I've already blogged this over at hegemonic headquarters, aka, Hegemonic.org, but I thought it could use a slightly different treatment rather than another post there.
In a provocative speech citing the concept of jihad and referencing the Muslim prophet by name, Benedict sends the world a signal that it's time for hard questions—not hugs and handshakes TIME.com: The Pope Tackles Faith and Terrorism -- Page 1
What I don't understand is why more people aren't already in line with this idea that you don't agree with your enemy when he says that you are evil and they have a right to hate you.
Jeff Israely explores the Pope's speech in a little more detail, including background that I didn't see anywhere else yet.
The Pope makes points about reason and faith and contrasts Islam's apparent irrationality.
His discourse Tuesday sought to delineate what he sees as a fundamental difference between Christianity's view that God is intrinsically linked to reason (the Greek concept of logos) and Islam´s view that "God is absolutely transcendent." Benedict said that Islam teaches that God's "will is not boundup with any of our categories, even that of rationality." The risk he seesimplicit in this concept of the divine is that the irrationality ofviolence can potentially be justified if someone believes it is God's will. "As faras understanding of God and thus the concrete practice of religion isconcerned, we find ourselves faced with a dilemma which nowadays challenges us directly. Is the convictionthat acting unreasonably contradicts God's nature merely a Greek idea, or is italways and intrinsically true?" TIME.com: The Pope Tackles Faith and Terrorism -- Page 1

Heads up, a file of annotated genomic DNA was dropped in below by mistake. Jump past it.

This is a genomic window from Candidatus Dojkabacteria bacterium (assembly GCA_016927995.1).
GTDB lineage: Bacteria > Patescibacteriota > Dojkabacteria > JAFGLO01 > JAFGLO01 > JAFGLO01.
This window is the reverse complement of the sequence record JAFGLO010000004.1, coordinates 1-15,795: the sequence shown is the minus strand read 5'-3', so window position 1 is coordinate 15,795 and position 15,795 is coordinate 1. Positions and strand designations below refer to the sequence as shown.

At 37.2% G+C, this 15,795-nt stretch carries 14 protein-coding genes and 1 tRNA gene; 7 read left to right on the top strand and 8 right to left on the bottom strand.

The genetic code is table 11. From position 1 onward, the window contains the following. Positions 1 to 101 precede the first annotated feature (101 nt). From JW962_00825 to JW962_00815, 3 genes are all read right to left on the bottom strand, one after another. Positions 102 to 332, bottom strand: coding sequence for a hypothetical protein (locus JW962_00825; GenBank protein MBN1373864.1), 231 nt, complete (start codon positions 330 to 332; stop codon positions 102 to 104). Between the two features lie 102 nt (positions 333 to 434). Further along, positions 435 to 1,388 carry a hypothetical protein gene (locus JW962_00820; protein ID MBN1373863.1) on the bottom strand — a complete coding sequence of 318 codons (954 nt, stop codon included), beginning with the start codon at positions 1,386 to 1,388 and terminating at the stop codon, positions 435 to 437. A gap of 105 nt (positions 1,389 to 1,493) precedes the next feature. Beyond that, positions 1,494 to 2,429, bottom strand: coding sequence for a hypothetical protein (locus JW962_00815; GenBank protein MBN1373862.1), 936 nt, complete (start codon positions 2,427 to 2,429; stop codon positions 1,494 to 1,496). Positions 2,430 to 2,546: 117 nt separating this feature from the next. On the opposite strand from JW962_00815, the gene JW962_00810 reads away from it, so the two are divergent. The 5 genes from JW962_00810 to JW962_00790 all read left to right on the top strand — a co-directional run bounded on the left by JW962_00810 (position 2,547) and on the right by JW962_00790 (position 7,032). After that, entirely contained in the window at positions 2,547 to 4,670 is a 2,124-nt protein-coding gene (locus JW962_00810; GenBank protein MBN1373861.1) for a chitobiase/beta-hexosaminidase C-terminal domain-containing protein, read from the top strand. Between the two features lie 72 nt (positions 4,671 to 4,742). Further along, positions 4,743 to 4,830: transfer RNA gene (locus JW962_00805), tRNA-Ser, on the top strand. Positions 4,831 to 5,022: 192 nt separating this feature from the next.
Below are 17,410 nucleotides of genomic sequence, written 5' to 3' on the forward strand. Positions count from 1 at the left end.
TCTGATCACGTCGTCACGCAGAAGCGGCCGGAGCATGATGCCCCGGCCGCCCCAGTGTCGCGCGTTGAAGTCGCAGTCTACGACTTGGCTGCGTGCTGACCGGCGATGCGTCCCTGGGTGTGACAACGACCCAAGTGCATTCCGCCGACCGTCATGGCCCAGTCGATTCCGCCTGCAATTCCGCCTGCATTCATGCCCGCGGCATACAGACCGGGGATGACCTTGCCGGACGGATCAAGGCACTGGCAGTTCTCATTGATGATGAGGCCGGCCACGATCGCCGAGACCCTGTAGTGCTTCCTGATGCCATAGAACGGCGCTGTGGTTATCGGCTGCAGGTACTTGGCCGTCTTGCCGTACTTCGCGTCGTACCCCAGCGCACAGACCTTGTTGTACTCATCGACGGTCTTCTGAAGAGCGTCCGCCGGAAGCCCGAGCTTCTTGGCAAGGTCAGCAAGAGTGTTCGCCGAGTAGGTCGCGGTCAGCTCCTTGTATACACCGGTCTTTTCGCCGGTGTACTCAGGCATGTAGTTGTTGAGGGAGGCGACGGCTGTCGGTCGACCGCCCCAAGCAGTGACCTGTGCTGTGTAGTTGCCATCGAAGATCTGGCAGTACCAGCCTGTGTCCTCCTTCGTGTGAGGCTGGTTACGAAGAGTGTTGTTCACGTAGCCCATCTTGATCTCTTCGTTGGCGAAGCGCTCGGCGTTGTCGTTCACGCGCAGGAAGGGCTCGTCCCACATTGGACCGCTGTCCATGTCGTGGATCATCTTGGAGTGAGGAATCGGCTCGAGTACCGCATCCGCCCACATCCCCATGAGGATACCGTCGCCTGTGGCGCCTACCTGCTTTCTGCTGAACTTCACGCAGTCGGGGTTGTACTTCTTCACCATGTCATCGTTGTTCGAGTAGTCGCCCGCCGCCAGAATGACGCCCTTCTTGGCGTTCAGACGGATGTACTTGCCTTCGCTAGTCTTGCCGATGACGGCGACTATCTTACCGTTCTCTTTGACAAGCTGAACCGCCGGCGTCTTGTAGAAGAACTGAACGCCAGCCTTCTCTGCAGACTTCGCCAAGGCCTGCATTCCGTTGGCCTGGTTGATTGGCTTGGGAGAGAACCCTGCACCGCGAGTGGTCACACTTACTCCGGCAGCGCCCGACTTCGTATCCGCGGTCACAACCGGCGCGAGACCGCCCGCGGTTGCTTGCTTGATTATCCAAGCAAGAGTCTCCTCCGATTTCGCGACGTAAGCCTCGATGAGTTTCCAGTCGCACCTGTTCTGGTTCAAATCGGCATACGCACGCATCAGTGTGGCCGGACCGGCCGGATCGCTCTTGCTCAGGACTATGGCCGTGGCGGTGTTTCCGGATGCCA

Apparently, the Pope said a few more things that rung like a bell. Maybe I should try to get the transcript for this speech if there is one out there somewhere.
But Tuesday's university lecture was a watershed. After laying out the historical contrasts with Islam, the Pope used much of the discourse to call on the West, and Europe in particular, to clearly affirm the value of a faith in God —and a God built on reason. "While we rejoice in the new possibilities open to humanity, we also see the dangers arising from these possibilities and we must ask ourselves how we can overcome them," he said. "We will succeed in doing so only if reason and faith come together in a new way, if we overcome the self-imposed limitation of reason to the empirically verifiable, and if we once more disclose its vast horizons."